Friday, February 26, 2016

Slow Stitching

I arrived home from New Zealand the day before yesterday, and along with unpacking and doing the laundry, I had the task of going through all the mail that had arrived in my absence. In amongst all the  bills and bank statements and other less-than-exciting mail was the Spring 2016 issue of Canadian Quilter. Marcy Horswill, who is now the editor of the magazine and also a good friend, had watched me working on my Traveller's Blanket and had suggested that I might like to write an article on Slow Stitching for this publication, which I was happy to do. 
I turned to page 42 and there it was, including some photos of recent work that has included hand-stitching. I must say that it's always a bit of a rush to see one's work and words in print, and I quickly read through the article to see if I'd managed to say what I'd wanted to say. As is often the case, I recognized that I could have improved on a thing or two, or possibly added to the content, but overall this reelection on the joys and merits of working more slowly, more intentionally, and thus connecting better with both the process and the materials used in handwork still holds true for me.
A couple of weeks after I'd submitted the article, I came across a review of this new book - "Slow Stitch", by Claire Wellesely Smith. I had ordered it from Amazon (oh how I love to get books in the mail!), and so it was waiting for me too, and yesterday I began to read it. In it, Claire says:
     "I see a slow approach as a celebration of process, work that has reflection at its heart and skill that takes time to learn. By slowing down my own textile practice, I have developed a deeper emotional commitment to it, to the themes I am exploring, and to the processes I use."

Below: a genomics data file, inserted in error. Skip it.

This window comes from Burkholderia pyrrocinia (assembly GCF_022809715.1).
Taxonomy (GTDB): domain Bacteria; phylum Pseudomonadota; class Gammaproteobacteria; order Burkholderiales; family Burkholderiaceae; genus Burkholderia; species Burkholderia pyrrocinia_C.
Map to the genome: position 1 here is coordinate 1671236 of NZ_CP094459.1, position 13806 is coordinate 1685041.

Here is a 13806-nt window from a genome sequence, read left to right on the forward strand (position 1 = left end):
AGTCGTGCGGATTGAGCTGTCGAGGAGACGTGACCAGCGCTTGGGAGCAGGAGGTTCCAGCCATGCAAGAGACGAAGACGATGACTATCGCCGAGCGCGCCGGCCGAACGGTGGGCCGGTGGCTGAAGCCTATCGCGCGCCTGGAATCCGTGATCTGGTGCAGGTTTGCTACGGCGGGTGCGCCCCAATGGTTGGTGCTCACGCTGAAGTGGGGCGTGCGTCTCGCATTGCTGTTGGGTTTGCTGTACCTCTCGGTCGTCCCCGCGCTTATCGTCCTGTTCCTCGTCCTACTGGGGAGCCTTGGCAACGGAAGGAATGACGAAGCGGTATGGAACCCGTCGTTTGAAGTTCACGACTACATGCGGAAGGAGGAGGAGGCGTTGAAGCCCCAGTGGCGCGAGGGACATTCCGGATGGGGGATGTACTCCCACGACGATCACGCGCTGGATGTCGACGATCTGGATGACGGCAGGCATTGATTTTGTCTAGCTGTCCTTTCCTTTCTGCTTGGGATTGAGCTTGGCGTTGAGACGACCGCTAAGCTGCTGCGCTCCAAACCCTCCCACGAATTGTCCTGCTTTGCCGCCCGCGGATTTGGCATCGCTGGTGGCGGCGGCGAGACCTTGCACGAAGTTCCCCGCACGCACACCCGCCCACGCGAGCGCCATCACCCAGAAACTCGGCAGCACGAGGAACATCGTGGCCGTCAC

So well said, and in a volume that's lavishly illustrated with both her own work and the work of other artists, I would highly recommend it to anyone who wants to learn more about this way of working.
Many of those who quilt and stitch are also knitters, and so you will appreciate the third "welcome home" surprise I received - a hand-knitted scarf made for me by my friend Trudy. Knitting has the same sorts of rhythm to it as slow stitching .- the same sort of meditative quality and intentionality. There's something about working with your hands that cannot be replicated by any machine. I so appreciate the colours in this scarf, as well as the work and the thought that went into it. Not to mention that it's keeping me warm as I adjust to late winter/early spring after two months of summer. So all in all, it's been a great time of home-coming. I will miss our New Zealand family, but will hopefully be able to return again next year. In the meantime, it's time to pick up my stitching . . .


  1. Absolutely loved the article your wrote for the Canadian Quilter magazine.

  2. Wow, Trudy found perfect yarn for you. You can coordinate with your tags and 65+ blocks!

    1. There's just something about those colours, Lee!